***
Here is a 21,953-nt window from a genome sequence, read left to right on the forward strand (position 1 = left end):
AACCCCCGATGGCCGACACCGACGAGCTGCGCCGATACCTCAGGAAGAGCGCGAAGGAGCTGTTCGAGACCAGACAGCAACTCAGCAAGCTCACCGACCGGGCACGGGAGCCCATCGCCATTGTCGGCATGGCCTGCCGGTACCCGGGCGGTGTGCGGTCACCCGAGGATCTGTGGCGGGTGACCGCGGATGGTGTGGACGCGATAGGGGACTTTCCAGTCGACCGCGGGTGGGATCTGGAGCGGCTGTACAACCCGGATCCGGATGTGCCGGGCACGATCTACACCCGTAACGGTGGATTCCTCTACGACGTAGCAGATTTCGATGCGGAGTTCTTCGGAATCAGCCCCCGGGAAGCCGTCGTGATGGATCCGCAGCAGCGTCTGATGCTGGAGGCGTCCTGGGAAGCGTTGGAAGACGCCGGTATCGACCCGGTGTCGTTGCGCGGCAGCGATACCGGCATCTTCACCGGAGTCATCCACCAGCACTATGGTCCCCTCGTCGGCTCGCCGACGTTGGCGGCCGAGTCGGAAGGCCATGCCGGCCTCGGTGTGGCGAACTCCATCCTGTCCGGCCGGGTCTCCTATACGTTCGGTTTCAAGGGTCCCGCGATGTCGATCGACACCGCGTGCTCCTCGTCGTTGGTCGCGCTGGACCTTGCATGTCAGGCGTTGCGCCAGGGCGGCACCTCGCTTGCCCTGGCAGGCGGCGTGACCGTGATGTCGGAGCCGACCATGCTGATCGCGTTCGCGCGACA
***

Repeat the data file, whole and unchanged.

Here is a 21,953-nt window from a genome sequence, read left to right on the forward strand (position 1 = left end):
AACCCCCGATGGCCGACACCGACGAGCTGCGCCGATACCTCAGGAAGAGCGCGAAGGAGCTGTTCGAGACCAGACAGCAACTCAGCAAGCTCACCGACCGGGCACGGGAGCCCATCGCCATTGTCGGCATGGCCTGCCGGTACCCGGGCGGTGTGCGGTCACCCGAGGATCTGTGGCGGGTGACCGCGGATGGTGTGGACGCGATAGGGGACTTTCCAGTCGACCGCGGGTGGGATCTGGAGCGGCTGTACAACCCGGATCCGGATGTGCCGGGCACGATCTACACCCGTAACGGTGGATTCCTCTACGACGTAGCAGATTTCGATGCGGAGTTCTTCGGAATCAGCCCCCGGGAAGCCGTCGTGATGGATCCGCAGCAGCGTCTGATGCTGGAGGCGTCCTGGGAAGCGTTGGAAGACGCCGGTATCGACCCGGTGTCGTTGCGCGGCAGCGATACCGGCATCTTCACCGGAGTCATCCACCAGCACTATGGTCCCCTCGTCGGCTCGCCGACGTTGGCGGCCGAGTCGGAAGGCCATGCCGGCCTCGGTGTGGCGAACTCCATCCTGTCCGGCCGGGTCTCCTATACGTTCGGTTTCAAGGGTCCCGCGATGTCGATCGACACCGCGTGCTCCTCGTCGTTGGTCGCGCTGGACCTTGCATGTCAGGCGTTGCGCCAGGGCGGCACCTCGCTTGCCCTGGCAGGCGGCGTGACCGTGATGTCGGAGCCGACCATGCTGATCGCGTTCGCGCGACA